Monte Carlo climate change forecasts with a global coupled ocean-atmosphere model
- Cite this article as:
- Cubasch, U., Santer, B.D., Hellbach, A. et al. Climate Dynamics (1994) 10: 1. doi:10.1007/BF00210333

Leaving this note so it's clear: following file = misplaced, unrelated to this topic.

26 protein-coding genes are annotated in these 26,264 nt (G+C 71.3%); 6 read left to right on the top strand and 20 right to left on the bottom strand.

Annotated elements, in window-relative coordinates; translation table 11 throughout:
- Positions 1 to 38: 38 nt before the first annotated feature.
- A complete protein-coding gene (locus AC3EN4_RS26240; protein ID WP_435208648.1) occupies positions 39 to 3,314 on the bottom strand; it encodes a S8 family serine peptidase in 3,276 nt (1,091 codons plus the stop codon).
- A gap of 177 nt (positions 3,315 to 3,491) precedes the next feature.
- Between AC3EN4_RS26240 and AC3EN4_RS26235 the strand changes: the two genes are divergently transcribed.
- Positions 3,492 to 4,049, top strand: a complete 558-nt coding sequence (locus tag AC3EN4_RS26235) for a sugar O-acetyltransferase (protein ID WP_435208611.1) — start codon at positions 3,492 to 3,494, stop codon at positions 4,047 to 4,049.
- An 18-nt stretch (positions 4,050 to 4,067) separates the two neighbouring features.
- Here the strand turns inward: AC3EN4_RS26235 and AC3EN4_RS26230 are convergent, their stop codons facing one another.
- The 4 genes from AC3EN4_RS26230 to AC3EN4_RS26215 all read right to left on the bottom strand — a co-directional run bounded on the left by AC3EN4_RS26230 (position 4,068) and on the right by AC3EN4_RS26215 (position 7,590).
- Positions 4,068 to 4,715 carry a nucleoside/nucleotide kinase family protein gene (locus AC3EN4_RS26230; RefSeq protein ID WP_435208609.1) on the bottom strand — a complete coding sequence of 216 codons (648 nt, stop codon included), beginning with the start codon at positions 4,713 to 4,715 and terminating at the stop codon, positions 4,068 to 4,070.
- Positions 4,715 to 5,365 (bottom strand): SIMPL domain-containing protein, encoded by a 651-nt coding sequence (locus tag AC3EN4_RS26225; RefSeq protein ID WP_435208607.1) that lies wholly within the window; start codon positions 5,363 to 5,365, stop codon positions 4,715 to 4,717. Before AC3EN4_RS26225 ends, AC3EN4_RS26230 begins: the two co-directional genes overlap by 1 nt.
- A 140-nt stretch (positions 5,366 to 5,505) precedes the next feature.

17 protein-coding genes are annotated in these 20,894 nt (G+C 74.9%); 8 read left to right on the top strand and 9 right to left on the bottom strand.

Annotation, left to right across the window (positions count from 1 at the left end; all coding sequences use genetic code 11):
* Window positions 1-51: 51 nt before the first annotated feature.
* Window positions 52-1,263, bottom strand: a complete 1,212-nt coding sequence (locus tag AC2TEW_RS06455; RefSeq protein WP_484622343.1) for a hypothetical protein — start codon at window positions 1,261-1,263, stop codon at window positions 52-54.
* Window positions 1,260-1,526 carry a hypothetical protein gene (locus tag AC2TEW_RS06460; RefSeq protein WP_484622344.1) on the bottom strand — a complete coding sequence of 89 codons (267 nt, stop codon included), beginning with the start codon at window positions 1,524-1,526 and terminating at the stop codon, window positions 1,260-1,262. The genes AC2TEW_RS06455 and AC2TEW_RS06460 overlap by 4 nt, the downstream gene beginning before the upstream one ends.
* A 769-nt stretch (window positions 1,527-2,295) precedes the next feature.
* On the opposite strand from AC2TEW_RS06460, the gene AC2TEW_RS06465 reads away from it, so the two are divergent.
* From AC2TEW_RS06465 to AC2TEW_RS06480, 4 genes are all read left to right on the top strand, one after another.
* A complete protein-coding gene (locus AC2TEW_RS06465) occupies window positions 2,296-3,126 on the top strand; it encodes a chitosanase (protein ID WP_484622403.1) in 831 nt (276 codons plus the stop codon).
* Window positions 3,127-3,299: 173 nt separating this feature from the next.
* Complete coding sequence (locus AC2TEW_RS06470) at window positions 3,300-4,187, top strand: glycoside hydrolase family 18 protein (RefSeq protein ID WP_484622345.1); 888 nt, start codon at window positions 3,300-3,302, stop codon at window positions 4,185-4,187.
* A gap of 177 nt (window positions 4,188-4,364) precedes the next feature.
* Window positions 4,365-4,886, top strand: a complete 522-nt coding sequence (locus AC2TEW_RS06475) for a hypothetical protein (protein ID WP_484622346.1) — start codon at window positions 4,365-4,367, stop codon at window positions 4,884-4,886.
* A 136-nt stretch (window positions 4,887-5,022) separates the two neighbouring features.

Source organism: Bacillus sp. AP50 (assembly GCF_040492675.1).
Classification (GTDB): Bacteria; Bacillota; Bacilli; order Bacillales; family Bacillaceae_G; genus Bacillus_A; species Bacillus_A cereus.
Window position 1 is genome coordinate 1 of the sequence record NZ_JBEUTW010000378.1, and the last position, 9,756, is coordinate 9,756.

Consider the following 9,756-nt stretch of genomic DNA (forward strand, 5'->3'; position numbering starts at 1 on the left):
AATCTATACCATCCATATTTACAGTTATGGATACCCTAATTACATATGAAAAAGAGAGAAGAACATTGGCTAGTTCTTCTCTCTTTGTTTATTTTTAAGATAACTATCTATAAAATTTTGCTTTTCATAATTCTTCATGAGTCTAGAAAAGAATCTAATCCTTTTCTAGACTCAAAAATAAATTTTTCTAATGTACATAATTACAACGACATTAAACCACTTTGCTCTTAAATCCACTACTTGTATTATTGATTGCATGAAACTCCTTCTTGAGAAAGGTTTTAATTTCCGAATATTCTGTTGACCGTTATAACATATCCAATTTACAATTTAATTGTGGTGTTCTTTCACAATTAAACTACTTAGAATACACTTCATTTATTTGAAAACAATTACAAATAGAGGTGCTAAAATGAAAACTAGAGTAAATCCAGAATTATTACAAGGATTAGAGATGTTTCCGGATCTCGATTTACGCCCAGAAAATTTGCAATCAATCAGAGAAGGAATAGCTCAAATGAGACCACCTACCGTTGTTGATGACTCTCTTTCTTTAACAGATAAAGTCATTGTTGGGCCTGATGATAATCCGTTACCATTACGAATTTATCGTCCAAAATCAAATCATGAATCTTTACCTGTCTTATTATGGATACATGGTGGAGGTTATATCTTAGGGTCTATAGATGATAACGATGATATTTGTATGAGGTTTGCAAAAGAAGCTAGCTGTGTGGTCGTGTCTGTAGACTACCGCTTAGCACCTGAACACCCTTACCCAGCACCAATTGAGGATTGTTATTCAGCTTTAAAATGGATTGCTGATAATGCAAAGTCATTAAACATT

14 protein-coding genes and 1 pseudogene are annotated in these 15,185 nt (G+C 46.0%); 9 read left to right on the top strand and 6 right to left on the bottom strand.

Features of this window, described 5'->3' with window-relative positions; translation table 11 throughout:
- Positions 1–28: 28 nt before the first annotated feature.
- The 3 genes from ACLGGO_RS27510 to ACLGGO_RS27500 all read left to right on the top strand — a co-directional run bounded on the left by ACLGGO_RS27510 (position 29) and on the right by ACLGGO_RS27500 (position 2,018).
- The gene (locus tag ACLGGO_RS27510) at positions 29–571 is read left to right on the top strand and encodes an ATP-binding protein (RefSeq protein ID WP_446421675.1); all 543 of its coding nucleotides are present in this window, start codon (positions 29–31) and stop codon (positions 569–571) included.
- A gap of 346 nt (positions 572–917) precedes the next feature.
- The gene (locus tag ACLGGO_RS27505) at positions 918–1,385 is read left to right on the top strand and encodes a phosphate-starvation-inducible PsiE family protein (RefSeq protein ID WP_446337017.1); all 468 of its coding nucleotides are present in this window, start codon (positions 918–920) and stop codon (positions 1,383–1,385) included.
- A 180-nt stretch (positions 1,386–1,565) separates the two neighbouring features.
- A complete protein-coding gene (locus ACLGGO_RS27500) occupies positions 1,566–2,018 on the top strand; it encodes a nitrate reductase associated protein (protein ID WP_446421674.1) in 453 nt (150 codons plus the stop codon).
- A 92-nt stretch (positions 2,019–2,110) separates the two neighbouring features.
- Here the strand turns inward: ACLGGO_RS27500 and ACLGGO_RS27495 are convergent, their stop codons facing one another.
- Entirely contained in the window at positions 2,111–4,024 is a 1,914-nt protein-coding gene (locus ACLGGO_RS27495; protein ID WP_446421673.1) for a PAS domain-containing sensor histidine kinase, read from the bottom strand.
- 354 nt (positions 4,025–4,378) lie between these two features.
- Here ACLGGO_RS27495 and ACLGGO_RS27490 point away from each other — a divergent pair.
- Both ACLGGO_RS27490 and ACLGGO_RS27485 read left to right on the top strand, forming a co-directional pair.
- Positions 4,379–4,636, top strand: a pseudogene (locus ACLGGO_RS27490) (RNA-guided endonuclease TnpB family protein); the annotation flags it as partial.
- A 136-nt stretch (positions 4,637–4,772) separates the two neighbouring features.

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Four time-dependent greenhouse warming experiments were performed with the same global coupled atmosphere-ocean model, but with each simulation using initial conditions from different “snapshots” of the control run climate. The radiative forcing — the increase in equivalent CO2 concentrations from 1985–2035 specified in the Intergovernmental Panel on Climate Change (IPCC) scenario A — was identical in all four 50-year integrations. This approach to climate change experiments is called the Monte Carlo technique and is analogous to a similar experimental set-up used in the field of extended range weather forecasting. Despite the limitation of a very small sample size, this approach enables the estimation of both a mean response and the “between-experiment” variability, information which is not available from a single integration. The use of multiple realizations provides insights into the stability of the response, both spatially, seasonally and in terms of different climate variables. The results indicate that the time evolution of the global mean warming signal is strongly dependent on the initial state of the climate system. While the individual members of the ensemble show considerable variation in the pattern and amplitude of near-surface temperature change after 50 years, the ensemble mean climate change pattern closely resembles that obtained in a 100-year integration performed with the same model. In global mean terms, the climate change signals for near surface temperature, the hydrological cycle and sea level significantly exceed the variability among the members of the ensemble. Due to the high internal variability of the modelled climate system, the estimated detection time of the global mean temperature change signal is uncertain by at least one decade. While the ensemble mean surface temperature and sea level fields show regionally significant responses to greenhouse-gas forcing, it is not possible to identify a significant response in the precipitation and soil moisture fields, variables which are spatially noisy and characterized by large variability between the individual integrations.